Lousiana Insurance Commissioner Jim Donelon used an opportunity to meet with President Obama to present him with a letter asking him to refrain from raising flood insurance rates for residents of his state.
The contents of the letter were not available, but it was written by Michael Hecht, president and CEO of Greater New Orleans, Inc. Also signing on were the National Association of Homebuilders and the National Association of Realtors. NAFCU also has spoken out in favor of holding off on the FEMA rate hikes.
Donelon, president of the National Association of Insurance Commissioners, met with Obama on Nov. 20 along with NAIC CEO Ben Nelson, Connecticut Insurance Commissioner Thomas B. Leonardi and North Carolina Insurance Commissioner Wayne Goodwin to primarily address issues with the Affordable Care Act.
Donelon says he presented three to four pages of documentation prepared by the three groups about the "unintended consequences the rate increases will have on our economy," and asking the president for "forbearance." The documents were delivered "on behalf of Louisiana first, and two dozen other states to a lesser degree," the commissioner said during a conference call with reporters after the meeting.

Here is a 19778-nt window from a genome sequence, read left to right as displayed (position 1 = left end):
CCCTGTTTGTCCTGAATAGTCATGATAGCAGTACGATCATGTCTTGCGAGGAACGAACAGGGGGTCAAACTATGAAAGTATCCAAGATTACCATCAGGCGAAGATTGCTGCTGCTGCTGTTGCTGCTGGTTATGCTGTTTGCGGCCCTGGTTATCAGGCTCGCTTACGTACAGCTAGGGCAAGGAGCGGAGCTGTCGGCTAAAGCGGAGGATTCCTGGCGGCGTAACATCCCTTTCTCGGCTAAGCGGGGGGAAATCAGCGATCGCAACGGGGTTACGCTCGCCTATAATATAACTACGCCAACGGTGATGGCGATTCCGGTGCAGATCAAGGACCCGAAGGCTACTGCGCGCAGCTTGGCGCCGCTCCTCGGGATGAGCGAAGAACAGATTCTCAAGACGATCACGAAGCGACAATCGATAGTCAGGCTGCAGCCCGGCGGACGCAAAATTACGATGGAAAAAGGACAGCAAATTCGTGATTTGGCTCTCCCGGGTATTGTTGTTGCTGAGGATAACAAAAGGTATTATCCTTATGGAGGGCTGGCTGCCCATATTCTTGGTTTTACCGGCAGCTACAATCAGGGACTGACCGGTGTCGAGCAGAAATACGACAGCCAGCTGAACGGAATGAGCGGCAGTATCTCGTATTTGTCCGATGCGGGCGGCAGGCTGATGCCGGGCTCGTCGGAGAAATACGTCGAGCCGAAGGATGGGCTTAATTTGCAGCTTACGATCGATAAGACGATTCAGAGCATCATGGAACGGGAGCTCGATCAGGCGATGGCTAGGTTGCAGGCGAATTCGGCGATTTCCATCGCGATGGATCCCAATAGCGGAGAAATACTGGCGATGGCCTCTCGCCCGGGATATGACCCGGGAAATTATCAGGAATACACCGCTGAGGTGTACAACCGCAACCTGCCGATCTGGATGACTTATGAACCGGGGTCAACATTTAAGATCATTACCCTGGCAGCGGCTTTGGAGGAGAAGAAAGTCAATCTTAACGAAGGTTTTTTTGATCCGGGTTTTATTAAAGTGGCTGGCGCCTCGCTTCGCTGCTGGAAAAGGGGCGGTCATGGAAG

"We have a working coast, not second or vacation homes," Donelon said. "This is important for Louisiana as well as the rest of the country. We need forbearance from the rate increases mandated by the 2012 law," he said.
The president agreed to read the letter, but did not make a commitment to act on it, Donelon added.
Asked why Louisiana, where 49% of flood insurance policies are subsidized, wanted special treatment while it has declined to open its own insurance exchange and will not accept the additional Medicaid funds states can access through a provision of the Patient Protection and Affordable Care Act, Donelon acknowledged that Louisiana is the state that "most benefits" from subsidized flood insurance rates.
GNO and the associations of homebuilders and real estate agents previously outlined their problems with the 2012 Biggert-Waters Act at a hearing held Tuesday by a House Financial Services Committee subcommittee. Hecht testified that imposing the rate hikes would be "economically unwise and morally unjust."
Meanwhile, 15 members of the Senate led by Mary Landrieu (D-La.) introduced a bill as an amendment to the defense reauthorization act now on the Senate floor. The bill would delay the rate increases mandated by the 2012 Biggert-Waters Act for as long as four years in some cases, its supporters estimate.